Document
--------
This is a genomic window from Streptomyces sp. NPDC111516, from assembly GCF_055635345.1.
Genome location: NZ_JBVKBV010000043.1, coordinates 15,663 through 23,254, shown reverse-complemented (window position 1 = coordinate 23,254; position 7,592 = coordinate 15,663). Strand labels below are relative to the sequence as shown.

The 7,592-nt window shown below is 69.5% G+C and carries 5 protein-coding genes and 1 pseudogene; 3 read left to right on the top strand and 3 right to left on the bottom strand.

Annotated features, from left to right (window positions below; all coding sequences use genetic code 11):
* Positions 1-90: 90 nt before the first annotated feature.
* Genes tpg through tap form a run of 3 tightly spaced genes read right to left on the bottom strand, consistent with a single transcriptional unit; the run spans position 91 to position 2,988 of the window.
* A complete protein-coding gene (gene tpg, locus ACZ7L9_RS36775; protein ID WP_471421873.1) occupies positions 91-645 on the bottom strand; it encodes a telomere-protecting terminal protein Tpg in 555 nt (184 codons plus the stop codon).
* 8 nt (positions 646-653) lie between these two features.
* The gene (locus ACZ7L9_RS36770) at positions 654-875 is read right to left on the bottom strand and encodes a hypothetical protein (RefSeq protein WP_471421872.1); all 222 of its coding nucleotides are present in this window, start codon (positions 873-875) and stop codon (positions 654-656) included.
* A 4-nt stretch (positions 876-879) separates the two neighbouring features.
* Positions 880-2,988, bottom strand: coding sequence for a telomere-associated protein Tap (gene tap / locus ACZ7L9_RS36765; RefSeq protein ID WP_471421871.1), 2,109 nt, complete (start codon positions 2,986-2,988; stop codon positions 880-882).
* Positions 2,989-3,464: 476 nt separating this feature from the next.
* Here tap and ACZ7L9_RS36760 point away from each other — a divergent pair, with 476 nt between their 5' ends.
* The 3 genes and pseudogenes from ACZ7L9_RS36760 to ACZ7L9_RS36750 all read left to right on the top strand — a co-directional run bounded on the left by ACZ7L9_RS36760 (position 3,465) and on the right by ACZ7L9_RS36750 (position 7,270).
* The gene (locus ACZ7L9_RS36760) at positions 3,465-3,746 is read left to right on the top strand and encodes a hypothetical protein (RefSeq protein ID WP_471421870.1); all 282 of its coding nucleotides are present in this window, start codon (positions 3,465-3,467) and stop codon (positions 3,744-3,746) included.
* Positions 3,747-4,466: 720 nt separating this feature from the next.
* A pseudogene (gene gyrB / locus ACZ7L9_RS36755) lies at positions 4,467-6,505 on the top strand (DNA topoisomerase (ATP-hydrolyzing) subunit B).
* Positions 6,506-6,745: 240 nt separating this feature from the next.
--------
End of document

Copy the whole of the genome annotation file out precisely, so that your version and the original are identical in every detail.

This is a genomic window from Streptomyces sp. NPDC111516, from assembly GCF_055635345.1.
Genome location: NZ_JBVKBV010000043.1, coordinates 15,663 through 23,254, shown reverse-complemented (window position 1 = coordinate 23,254; position 7,592 = coordinate 15,663). Strand labels below are relative to the sequence as shown.

The 7,592-nt window shown below is 69.5% G+C and carries 5 protein-coding genes and 1 pseudogene; 3 read left to right on the top strand and 3 right to left on the bottom strand.

Annotated features, from left to right (window positions below; all coding sequences use genetic code 11):
* Positions 1-90: 90 nt before the first annotated feature.
* Genes tpg through tap form a run of 3 tightly spaced genes read right to left on the bottom strand, consistent with a single transcriptional unit; the run spans position 91 to position 2,988 of the window.
* A complete protein-coding gene (gene tpg, locus ACZ7L9_RS36775; protein ID WP_471421873.1) occupies positions 91-645 on the bottom strand; it encodes a telomere-protecting terminal protein Tpg in 555 nt (184 codons plus the stop codon).
* 8 nt (positions 646-653) lie between these two features.
* The gene (locus ACZ7L9_RS36770) at positions 654-875 is read right to left on the bottom strand and encodes a hypothetical protein (RefSeq protein WP_471421872.1); all 222 of its coding nucleotides are present in this window, start codon (positions 873-875) and stop codon (positions 654-656) included.
* A 4-nt stretch (positions 876-879) separates the two neighbouring features.
* Positions 880-2,988, bottom strand: coding sequence for a telomere-associated protein Tap (gene tap / locus ACZ7L9_RS36765; RefSeq protein ID WP_471421871.1), 2,109 nt, complete (start codon positions 2,986-2,988; stop codon positions 880-882).
* Positions 2,989-3,464: 476 nt separating this feature from the next.
* Here tap and ACZ7L9_RS36760 point away from each other — a divergent pair, with 476 nt between their 5' ends.
* The 3 genes and pseudogenes from ACZ7L9_RS36760 to ACZ7L9_RS36750 all read left to right on the top strand — a co-directional run bounded on the left by ACZ7L9_RS36760 (position 3,465) and on the right by ACZ7L9_RS36750 (position 7,270).
* The gene (locus ACZ7L9_RS36760) at positions 3,465-3,746 is read left to right on the top strand and encodes a hypothetical protein (RefSeq protein ID WP_471421870.1); all 282 of its coding nucleotides are present in this window, start codon (positions 3,465-3,467) and stop codon (positions 3,744-3,746) included.
* Positions 3,747-4,466: 720 nt separating this feature from the next.
* A pseudogene (gene gyrB / locus ACZ7L9_RS36755) lies at positions 4,467-6,505 on the top strand (DNA topoisomerase (ATP-hydrolyzing) subunit B).
* Positions 6,506-6,745: 240 nt separating this feature from the next.